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P570 Kock pouches in the 21st century: a descriptive study of short-term (30-day) outcomes in a national cohort of 177 patients

S. Shawki1, S. Steele1, J. Lipman1, C. H. A. Lee1, L. Stocchi1, T. Hull1, E. Gorgun1, S. Holubar*1

1Cleveland Clinic, Colon and Rectal Surgery, Cleveland, USA

Background

In 1972, Professor Nils Kock in Gothenburg Sweden developed the continent ileostomy (Koch pouch or KP) as an alternative to permanent end ileostomy. However, the KP was largely supplanted by the ileal pouch-anal anastomosis (IPAA). In the 21st century, KP’s are rarely performed, and often only in highly select patients who are a not candidate for an IPAA. Presently, there are only single institution case series with which to guide surgeons’ and patients’ expectations for postoperative outcomes including length of stay, readmission and complication rates. Thus we aimed to report surgical outcomes in a large national retrospective cohort using the National Surgical Quality Improvement Project (NSQIP).

Methods

Using the NSQIP Participant User File from 2005–2017 we identified patients who underwent a KP (CPT 44386). Baseline characteristics, operative variables, and postoperative outcomes are reported. Figures represent frequency (proportion) or median (interquartile range).

Results

Over an 11-year period, a total of 907146 colorectal operations were performed; of these, we identified a sample of 177 patients who underwent Kock pouch procedures. The median age was 56 (46–76), 50.2% were women, and the median body mass index was 25.3 (22–29.6) kg/m2. Any comorbidity was present in 105 (59%), with a median of 1 (0 – 2) comorbidities. A total of 13 (7.3%) and 16 (8.5%) were on steroids or had recent weight loss, respectively, and the median albumin was 3.8 (2.9–4.1) mg/dl. Most patients were ASA class 2 (78, 44%). Operative time was 198 (129.5–298.5) min, and 127 (72%) had other procedures by the same surgical team, while only 24 (14%) had concurrent procedures by a different surgical team. In terms of short-term outcomes, reoperation was required in 19 (10%) of patients, the post-operative length of stay was 8 (5–14) days. Readmission occurred in 14 (7.9%) of patients. VTE occurred in 4 patients (2.3%). Overall any complication of any severity occurred in 67 (38%) patients. The 30-day mortality rate was 3.4% (6 patients).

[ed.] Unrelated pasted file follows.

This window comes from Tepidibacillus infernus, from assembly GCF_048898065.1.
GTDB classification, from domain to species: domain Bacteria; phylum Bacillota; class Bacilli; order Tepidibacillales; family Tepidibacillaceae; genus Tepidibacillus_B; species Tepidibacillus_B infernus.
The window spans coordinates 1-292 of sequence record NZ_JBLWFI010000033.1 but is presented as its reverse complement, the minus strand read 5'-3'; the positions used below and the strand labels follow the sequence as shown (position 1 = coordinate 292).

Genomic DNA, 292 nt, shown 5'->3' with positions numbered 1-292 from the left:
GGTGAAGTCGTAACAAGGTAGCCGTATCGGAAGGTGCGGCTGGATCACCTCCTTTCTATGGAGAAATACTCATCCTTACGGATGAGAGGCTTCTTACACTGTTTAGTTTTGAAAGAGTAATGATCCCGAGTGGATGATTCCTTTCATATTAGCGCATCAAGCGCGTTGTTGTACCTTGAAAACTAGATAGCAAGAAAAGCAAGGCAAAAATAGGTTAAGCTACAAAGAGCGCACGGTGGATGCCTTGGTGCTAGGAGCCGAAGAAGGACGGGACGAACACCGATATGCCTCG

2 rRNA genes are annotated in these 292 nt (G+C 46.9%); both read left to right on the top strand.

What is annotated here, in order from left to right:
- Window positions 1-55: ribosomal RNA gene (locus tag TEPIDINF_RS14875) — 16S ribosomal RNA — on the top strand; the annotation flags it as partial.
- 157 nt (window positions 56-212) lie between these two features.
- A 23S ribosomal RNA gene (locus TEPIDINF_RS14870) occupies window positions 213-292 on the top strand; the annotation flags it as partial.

Conclusion

The Kock pouch procedure, despite its technical complexity, has an acceptable short-term safety profile, and remains an option for a selective group of motivated patients who cannot have IPAA and/or defer end ileostomy.